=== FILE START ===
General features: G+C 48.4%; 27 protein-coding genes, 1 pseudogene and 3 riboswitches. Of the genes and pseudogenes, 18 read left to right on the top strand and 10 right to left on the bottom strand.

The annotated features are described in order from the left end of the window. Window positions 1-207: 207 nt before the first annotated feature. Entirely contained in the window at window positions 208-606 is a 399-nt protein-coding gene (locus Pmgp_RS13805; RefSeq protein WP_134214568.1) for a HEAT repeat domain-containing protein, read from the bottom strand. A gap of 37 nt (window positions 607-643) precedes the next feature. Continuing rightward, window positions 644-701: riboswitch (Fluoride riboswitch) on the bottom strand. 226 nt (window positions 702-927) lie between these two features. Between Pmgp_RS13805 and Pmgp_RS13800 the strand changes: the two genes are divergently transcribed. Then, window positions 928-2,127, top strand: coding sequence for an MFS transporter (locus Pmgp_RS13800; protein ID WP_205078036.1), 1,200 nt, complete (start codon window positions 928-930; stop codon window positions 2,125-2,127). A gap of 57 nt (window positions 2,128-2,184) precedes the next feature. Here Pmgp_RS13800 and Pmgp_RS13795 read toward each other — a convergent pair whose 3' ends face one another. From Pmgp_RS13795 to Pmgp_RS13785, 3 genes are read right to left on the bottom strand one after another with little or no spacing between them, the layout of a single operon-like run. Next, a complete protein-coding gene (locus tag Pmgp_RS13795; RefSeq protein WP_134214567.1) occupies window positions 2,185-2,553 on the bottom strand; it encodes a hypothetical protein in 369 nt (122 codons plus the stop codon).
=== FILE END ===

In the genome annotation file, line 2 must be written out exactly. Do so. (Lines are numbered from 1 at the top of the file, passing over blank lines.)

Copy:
The annotated features are described in order from the left end of the window. Window positions 1-207: 207 nt before the first annotated feature. Entirely contained in the window at window positions 208-606 is a 399-nt protein-coding gene (locus Pmgp_RS13805; RefSeq protein WP_134214568.1) for a HEAT repeat domain-containing protein, read from the bottom strand. A gap of 37 nt (window positions 607-643) precedes the next feature. Continuing rightward, window positions 644-701: riboswitch (Fluoride riboswitch) on the bottom strand. 226 nt (window positions 702-927) lie between these two features. Between Pmgp_RS13805 and Pmgp_RS13800 the strand changes: the two genes are divergently transcribed. Then, window positions 928-2,127, top strand: coding sequence for an MFS transporter (locus Pmgp_RS13800; protein ID WP_205078036.1), 1,200 nt, complete (start codon window positions 928-930; stop codon window positions 2,125-2,127). A gap of 57 nt (window positions 2,128-2,184) precedes the next feature. Here Pmgp_RS13800 and Pmgp_RS13795 read toward each other — a convergent pair whose 3' ends face one another. From Pmgp_RS13795 to Pmgp_RS13785, 3 genes are read right to left on the bottom strand one after another with little or no spacing between them, the layout of a single operon-like run. Next, a complete protein-coding gene (locus tag Pmgp_RS13795; RefSeq protein WP_134214567.1) occupies window positions 2,185-2,553 on the bottom strand; it encodes a hypothetical protein in 369 nt (122 codons plus the stop codon).